Jakayla Hart as Keisha
All photos courtesy of Scenes from my Lunch Hour

“Ridin’ wit’ Joe Crack’s” message is powerful and inspirational.

Among the memorable lines from the production:

“Real G’s don’t hurt the people they love.”

“Visiting a living corpse behind steel bars.”

“The thin line between walking it, talking it and living it. Giving it or just pretending it’s all right.”


Steve Collins as Joe Crack and Jakayla Hart as Keisha
All photos courtesy of Scenes from my Lunch Hour


Steve Collins as Joe Crack and Jakayla Hart as Keisha
All photos courtesy of Scenes from my Lunch Hour

Durham, you do not want to miss this show.

Originally published January 5th, 2012.

Notes
1Read Otis Lyons’s Durham story of poverty, violence, high school, family, gangs, prison, and ultimately redemption here.

2Lyons often uses former gang members as speakers. In this case, it is a personal family friend, Mike Spain. Mr. Spain, a wheelchair bound casualty of gang violence, tells it like it is. He warns young audience members, “You don’t have to end up this way. You have a choice. I have to have help to take my pants off. I might spend twelve hours or two days waiting for someone to come by my house to get me, to go anywhere.”

3Word is Lyons, aka, Vegas Don coaches the Carolina Don’s youth basketball team in his spare time.

4We defy you to go and not cry. This, too, is Durham. Too ignore the reality of it is a moral failure.

Aaron Mandel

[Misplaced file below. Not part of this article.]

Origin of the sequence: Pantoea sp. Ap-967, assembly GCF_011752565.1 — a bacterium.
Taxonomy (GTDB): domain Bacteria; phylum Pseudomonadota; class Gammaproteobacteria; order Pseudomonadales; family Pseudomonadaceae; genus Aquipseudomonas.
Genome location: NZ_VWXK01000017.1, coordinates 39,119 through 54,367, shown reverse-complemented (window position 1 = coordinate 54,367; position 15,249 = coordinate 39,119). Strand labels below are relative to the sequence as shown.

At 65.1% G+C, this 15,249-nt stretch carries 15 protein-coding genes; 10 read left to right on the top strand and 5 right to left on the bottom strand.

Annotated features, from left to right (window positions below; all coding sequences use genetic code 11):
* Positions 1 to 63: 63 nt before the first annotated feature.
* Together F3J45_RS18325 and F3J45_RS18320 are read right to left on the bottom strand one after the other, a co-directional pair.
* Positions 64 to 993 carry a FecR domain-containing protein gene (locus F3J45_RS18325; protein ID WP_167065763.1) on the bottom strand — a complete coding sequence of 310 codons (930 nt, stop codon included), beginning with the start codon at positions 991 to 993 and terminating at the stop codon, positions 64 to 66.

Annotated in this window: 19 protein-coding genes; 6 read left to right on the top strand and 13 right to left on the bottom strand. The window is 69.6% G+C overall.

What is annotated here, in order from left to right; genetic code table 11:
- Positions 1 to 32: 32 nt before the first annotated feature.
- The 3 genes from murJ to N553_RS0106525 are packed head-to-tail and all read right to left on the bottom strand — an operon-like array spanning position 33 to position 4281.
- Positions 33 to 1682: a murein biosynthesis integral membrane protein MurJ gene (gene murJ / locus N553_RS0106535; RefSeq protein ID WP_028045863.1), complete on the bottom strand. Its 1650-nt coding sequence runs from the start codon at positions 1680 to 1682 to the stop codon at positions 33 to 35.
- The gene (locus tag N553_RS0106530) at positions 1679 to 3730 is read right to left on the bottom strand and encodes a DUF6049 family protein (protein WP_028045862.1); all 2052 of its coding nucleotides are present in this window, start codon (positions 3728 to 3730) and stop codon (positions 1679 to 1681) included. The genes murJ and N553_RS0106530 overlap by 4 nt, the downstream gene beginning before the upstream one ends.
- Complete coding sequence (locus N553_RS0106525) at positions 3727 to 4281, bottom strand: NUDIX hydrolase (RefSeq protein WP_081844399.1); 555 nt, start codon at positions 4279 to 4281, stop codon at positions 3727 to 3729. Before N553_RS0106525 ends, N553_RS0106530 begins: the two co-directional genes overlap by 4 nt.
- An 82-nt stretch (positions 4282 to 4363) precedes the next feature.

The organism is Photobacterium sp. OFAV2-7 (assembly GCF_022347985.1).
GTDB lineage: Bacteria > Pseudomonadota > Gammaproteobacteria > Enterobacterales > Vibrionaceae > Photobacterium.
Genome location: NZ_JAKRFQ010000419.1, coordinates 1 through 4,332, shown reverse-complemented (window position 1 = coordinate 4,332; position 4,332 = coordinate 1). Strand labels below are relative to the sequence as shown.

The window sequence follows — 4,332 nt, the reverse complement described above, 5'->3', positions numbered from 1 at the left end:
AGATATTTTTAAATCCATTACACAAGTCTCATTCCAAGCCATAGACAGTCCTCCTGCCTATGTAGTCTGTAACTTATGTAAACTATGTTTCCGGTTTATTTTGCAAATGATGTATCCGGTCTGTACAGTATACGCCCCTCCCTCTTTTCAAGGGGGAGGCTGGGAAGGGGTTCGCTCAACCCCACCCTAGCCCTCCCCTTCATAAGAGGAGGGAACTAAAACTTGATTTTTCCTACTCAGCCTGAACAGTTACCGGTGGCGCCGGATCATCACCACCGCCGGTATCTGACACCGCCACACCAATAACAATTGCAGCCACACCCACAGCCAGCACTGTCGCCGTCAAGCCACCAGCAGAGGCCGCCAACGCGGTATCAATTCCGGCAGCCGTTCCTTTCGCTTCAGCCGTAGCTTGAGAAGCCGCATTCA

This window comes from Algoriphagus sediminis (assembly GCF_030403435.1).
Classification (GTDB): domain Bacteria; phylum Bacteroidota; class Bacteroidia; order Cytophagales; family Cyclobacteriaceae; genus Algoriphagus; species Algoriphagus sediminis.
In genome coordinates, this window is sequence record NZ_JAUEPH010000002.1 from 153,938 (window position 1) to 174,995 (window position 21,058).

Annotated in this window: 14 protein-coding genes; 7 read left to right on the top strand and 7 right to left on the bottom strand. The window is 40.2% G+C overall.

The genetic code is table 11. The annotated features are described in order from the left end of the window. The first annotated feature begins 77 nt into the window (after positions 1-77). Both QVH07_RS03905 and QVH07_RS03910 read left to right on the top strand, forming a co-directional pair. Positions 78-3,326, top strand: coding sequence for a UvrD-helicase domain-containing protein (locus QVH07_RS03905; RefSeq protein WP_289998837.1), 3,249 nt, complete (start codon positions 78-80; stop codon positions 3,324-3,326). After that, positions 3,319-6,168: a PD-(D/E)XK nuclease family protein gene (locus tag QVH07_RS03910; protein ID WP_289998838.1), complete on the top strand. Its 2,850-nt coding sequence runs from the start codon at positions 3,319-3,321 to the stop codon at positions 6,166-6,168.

Aaron Mandel is a writer and an accomplished public speaker. He is the publisher of the Clarion Content. For more than a decade, the Clarion Content has covered Durham’s arts, politics, music, and cultural milieu. From breaking news stories to the hottest local acts, the Clarion Content is on the scene. The Clarion Content published more than twenty distinguished guest columnists and garnered nearly a million views. Mandel is a volunteer for the Durham Mighty Pen Literacy Project and serves as the President of the Board of Sustain-A-Bull Durham, a local small business collective with more than 200 members. He writes regularly on the Clarion Content and has been quietly writing fiction since the 4th grade. Mandel has been published in the Raleigh News and Observer. He has also produced numerous art shows, including, “Durham under Development”. He was a featured speaker at “The State of Publishing” conference. He has presented to Durham Chamber of Commerce, “Chamber U” on the “New Media”. He has also served as the play-by-play announcer for the D.B.L., a Durham youth basketball league. He holds a Bachelor of Arts degree in History and Religious Studies from Indiana University in Bloomington. An avid policy debater at Indiana and a Nation Debate Tournament qualifier, Mandel was also a member of the New Jersey State Champion two-person Policy Debate Team. He has lived in North Carolina, New Jersey, California, Texas, Illinois, Colorado, Indiana, and Baja California, Mexico.